Are You Weak Enough for God to Use You?

Posted by Pastor J.D. on April 13, 2015
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There aren’t many societies that praise weakness. Ours is no different. Whether you’re a pastor or a police officer, an on-the-go salesman or a stay-at-home mother, weakness is seen as a liability. Nobody wants to be weak. Strong is the name of the game.

Sadly, our obsession with strength blinds us to a key biblical truth: God uses the weak. It’s so pervasive that you’d be hard-pressed to find a book of the Bible that can’t be summarized this way. And yet despite being hard-wired into the very DNA of Scripture, we don’t really believe it. We still clamor after strength. But God doesn’t need our strength to deliver us. In fact, our strength is actually more of a liability than an asset.

I’ll go a step further: God is so single-minded in his preference for weakness, that when he wants to use us, he often begins by weakening us. Case in point: the Bible’s most courageous coward, Gideon.

Just before heading into battle with the mighty Midianite army, Gideon hears from God: “The people with you are too many for me to give the Midianites into their hand, lest Israel boast over me, saying, ‘My own hand has saved me’” (Judges 7:2). So God gives Gideon a couple of tests, designed to trim the ranks.

Test 1 is to send all the fearful people home. It turns out that’s a decent number, and 22,000 of Gideon’s 32,000 leave. (I wonder if Gideon tried to sneak off with them?) Now, that might not have been a foolish decision. Fear is contagious, so 10,000 brave soldiers are better than three times that many if 70% of them are wimps.

But if Test 1 was designed to create a braver army, Test 2 was only designed to create a smaller and weaker one. God tells Gideon to have his men drink from a stream, and all of the men who “lap like dogs” (who does that?) are the ones that should stay. It’s an arbitrary test, but an effective one: only 300 men remain.

God was teaching Gideon what he wants to teach us today: when he wants to use us, he often begins by weakening us. That doesn’t mean God delights in bringing us pain, or that every instance of weakness in our lives is caused directly by God. But periodically, God will step into our lives and reduce the size of our army, because he wants us to trust him—and that’s often the only way we will.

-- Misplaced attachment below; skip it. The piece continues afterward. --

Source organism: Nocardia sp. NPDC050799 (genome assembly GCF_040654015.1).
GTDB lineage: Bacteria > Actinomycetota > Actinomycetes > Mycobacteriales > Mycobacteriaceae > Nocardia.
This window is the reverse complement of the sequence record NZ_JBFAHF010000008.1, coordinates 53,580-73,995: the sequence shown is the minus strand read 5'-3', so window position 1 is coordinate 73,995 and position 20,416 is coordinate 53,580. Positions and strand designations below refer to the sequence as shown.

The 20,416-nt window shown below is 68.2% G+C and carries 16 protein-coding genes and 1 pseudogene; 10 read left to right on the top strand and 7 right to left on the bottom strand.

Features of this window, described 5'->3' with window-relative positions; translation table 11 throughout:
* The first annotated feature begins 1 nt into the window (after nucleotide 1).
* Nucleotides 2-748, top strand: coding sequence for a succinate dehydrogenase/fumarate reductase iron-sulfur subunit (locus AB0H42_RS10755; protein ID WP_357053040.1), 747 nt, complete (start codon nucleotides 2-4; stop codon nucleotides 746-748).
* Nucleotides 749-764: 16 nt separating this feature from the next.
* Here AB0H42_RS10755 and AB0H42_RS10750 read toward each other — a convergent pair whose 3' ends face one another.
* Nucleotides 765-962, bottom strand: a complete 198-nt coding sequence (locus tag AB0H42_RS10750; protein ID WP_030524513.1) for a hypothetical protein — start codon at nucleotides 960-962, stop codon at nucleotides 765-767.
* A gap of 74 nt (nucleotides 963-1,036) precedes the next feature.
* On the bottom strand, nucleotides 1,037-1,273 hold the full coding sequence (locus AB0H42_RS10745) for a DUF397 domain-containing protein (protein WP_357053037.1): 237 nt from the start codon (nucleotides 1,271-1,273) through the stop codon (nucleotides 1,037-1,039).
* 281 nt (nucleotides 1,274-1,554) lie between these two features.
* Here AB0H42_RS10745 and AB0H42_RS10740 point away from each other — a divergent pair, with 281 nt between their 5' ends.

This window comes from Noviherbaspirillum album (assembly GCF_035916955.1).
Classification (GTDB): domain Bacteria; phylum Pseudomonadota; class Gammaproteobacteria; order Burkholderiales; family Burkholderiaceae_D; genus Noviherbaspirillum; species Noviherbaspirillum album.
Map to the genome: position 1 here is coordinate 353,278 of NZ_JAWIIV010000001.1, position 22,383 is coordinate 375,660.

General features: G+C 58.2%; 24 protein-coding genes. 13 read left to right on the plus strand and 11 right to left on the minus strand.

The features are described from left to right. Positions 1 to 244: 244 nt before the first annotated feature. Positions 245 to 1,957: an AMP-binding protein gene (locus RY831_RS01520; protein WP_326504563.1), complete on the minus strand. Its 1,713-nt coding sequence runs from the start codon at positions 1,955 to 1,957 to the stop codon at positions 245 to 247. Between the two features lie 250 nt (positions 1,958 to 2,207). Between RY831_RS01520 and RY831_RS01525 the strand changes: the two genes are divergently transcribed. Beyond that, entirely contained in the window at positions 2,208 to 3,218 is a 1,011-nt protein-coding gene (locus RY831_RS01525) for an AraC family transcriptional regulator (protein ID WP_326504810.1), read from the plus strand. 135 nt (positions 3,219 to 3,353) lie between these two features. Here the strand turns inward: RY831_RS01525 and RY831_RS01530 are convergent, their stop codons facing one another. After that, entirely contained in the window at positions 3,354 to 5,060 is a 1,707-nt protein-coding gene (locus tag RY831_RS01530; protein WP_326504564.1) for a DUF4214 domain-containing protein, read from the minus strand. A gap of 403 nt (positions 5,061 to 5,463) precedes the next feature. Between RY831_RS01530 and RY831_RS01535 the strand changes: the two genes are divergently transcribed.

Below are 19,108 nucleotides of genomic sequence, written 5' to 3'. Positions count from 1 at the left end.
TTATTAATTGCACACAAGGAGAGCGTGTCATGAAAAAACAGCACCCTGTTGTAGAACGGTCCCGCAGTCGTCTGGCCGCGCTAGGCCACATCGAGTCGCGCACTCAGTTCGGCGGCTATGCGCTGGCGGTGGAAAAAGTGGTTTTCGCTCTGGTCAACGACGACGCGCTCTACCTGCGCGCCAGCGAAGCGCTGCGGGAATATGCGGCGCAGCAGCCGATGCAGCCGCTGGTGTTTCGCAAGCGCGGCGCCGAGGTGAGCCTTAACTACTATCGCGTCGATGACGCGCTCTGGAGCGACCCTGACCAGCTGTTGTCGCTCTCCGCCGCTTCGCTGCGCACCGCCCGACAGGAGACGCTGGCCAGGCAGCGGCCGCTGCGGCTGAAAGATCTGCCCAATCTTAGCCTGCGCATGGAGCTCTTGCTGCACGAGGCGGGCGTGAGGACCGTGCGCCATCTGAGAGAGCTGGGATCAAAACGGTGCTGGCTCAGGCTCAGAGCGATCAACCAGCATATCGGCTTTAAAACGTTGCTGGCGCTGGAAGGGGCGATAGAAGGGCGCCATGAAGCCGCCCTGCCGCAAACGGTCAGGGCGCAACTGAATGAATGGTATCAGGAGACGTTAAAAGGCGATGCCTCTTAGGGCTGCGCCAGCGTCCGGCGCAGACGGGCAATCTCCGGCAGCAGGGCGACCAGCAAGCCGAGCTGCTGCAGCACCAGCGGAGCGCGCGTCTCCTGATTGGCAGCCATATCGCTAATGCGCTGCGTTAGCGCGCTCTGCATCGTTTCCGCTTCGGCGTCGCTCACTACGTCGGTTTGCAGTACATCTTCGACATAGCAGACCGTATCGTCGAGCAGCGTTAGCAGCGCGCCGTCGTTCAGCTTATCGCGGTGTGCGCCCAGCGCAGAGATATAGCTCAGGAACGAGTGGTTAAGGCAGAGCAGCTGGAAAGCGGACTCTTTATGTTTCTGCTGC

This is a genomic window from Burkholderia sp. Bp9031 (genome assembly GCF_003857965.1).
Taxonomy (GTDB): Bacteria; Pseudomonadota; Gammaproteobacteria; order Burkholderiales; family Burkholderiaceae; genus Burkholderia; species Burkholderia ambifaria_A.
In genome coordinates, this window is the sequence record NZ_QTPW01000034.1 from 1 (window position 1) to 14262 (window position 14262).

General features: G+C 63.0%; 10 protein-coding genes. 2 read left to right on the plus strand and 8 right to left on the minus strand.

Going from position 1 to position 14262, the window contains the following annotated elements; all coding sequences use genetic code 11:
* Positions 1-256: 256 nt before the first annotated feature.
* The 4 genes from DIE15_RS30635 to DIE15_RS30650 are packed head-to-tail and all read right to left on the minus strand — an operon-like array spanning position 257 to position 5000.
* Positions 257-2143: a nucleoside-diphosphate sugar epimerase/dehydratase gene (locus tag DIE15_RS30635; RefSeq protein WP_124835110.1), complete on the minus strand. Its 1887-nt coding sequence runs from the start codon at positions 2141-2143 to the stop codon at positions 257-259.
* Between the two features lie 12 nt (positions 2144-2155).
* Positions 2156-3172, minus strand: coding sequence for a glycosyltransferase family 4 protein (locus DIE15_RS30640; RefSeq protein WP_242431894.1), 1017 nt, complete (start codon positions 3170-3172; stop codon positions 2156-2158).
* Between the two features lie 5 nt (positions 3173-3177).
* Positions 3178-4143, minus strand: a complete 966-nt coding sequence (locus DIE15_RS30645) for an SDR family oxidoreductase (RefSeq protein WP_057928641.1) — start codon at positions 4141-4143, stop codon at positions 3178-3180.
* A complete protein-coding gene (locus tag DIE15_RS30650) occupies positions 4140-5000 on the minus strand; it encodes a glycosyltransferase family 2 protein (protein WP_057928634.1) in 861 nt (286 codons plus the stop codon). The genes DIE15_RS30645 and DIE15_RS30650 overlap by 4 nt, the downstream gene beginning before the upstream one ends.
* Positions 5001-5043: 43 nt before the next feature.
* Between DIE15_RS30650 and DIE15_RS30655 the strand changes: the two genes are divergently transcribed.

So when we hear a tragic diagnosis from our doctor…or when we suddenly find ourselves out of a job…or when our marriage is on the rocks…we should see those as our “army” being reduced. Those are moments of decision: will we rage against God, or lean into him like never before? We are so obsessed with grasping at strength that pain becomes something to avoid, not an opportunity to learn from. But what if dependence is more important than strength? If dependence is the objective, then weakness is an advantage.

I hate learning that lesson. I’m sure you do, too. But weakness forces us to throw ourselves in desperation before God, and that is the only place—and the only posture—in which we can learn the four words that transform our lives: God is always faithful. You and I may never know that God is all we need until he is literally all we have.

The Apostle Paul said it this way: “I will boast all the more gladly about my weaknesses, so that Christ’s power may rest on me” (2 Cor 12:9). You see, if we brag on our strengths, people may look at us and think, “I wish I were more like that … but I can’t be.” But if we brag on our weaknesses, that makes people think, “Wow, I have access to the same power that guy does!” Christians aren’t people who boast about their superior morality; they are beggars telling a bunch of other beggars where to find bread.